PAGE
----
Congress has cut the NIH budget for the first time in 36 years.
“The problem is that the cost of doing research rises at about 5-6% per year. That makes this effectively a 5% cut in the [NIH] budget. That means funding 5% fewer applications and making a cut in the support for presently funded projects. For last year’s budget, the “pay line” (cut off for funding) for grants in the NCI (one of the institutes doing the most patient relevant research) was at 10 percent of submitted applications. That means the pay line will likely be less than 10% for the first time ever.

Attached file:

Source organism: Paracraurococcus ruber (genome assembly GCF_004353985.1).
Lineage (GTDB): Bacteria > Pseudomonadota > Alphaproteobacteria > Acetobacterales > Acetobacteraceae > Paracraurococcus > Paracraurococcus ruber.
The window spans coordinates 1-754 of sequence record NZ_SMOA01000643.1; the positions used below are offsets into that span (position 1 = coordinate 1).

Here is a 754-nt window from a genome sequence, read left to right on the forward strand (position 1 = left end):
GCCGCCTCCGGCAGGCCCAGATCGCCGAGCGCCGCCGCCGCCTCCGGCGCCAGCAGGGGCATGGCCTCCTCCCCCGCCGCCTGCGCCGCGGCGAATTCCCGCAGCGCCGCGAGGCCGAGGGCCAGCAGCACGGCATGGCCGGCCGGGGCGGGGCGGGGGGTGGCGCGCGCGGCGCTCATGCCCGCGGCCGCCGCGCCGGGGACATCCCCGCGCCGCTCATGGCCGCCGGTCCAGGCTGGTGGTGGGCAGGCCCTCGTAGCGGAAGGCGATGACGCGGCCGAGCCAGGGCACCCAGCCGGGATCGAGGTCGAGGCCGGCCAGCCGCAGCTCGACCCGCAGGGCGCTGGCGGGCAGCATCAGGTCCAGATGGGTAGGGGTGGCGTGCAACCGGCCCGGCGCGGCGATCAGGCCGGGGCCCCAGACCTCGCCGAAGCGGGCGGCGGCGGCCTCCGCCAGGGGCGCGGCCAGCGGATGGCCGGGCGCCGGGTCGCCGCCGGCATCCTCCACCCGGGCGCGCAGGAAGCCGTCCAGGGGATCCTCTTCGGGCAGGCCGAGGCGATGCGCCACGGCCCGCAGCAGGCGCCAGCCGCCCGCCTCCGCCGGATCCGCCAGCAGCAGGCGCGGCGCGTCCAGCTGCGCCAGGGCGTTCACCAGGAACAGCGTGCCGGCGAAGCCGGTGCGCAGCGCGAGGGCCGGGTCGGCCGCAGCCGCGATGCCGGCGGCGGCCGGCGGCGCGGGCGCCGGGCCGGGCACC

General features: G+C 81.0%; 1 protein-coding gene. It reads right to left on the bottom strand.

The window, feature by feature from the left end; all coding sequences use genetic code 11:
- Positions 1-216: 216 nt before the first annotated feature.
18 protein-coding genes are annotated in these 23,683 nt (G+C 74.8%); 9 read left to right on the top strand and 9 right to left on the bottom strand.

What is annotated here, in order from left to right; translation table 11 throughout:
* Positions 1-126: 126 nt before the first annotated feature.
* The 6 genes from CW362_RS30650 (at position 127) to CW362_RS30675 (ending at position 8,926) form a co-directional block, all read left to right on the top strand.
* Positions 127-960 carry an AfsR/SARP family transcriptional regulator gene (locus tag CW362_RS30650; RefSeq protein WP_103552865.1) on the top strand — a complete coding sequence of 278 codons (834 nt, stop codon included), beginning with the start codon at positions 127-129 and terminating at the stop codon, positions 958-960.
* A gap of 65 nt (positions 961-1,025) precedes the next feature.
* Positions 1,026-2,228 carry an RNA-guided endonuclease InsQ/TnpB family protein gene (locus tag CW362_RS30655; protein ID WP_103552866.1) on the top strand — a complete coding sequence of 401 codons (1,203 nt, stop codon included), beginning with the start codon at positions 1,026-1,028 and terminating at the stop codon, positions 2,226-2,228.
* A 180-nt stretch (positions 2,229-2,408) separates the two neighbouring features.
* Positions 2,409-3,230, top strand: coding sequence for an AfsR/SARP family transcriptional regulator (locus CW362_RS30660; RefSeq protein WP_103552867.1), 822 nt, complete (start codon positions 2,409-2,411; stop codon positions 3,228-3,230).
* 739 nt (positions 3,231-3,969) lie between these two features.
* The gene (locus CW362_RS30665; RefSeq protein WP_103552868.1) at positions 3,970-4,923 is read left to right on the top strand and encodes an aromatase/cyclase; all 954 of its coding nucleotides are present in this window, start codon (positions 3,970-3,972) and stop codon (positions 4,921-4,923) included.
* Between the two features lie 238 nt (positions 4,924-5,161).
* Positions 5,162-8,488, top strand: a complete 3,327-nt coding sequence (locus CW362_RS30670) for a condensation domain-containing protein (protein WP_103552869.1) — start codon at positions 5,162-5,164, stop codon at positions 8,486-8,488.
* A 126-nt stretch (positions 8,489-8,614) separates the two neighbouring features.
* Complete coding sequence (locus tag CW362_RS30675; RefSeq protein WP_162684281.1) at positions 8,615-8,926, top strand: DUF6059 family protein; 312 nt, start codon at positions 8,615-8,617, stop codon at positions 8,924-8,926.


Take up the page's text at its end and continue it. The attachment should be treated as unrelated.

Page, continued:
“In comparison, during the Clinton administration the pay lines were at about 25 percent (and in some institutes went to 30% at times). During those years, advances were made in basic cancer research that resulted in the development of targeted cancer therapies such as gleevac, herceptin, targretin and a number of other non-traditional approaches to cancer. I think we can kiss that kind of progress good by at the current funding levels.”
The NIH budget is $28.6 billion. It would take about $1.5 billion to raise it by 5% and prevent cutbacks in current research. The latest tax giveaways to people who make more than you do amount to $95 billion over five years. Tax fraud by the same people costs $340 billion, but we’ve apparently decided to stop enforcing it and focus on the poor instead.
Eating the seed corn.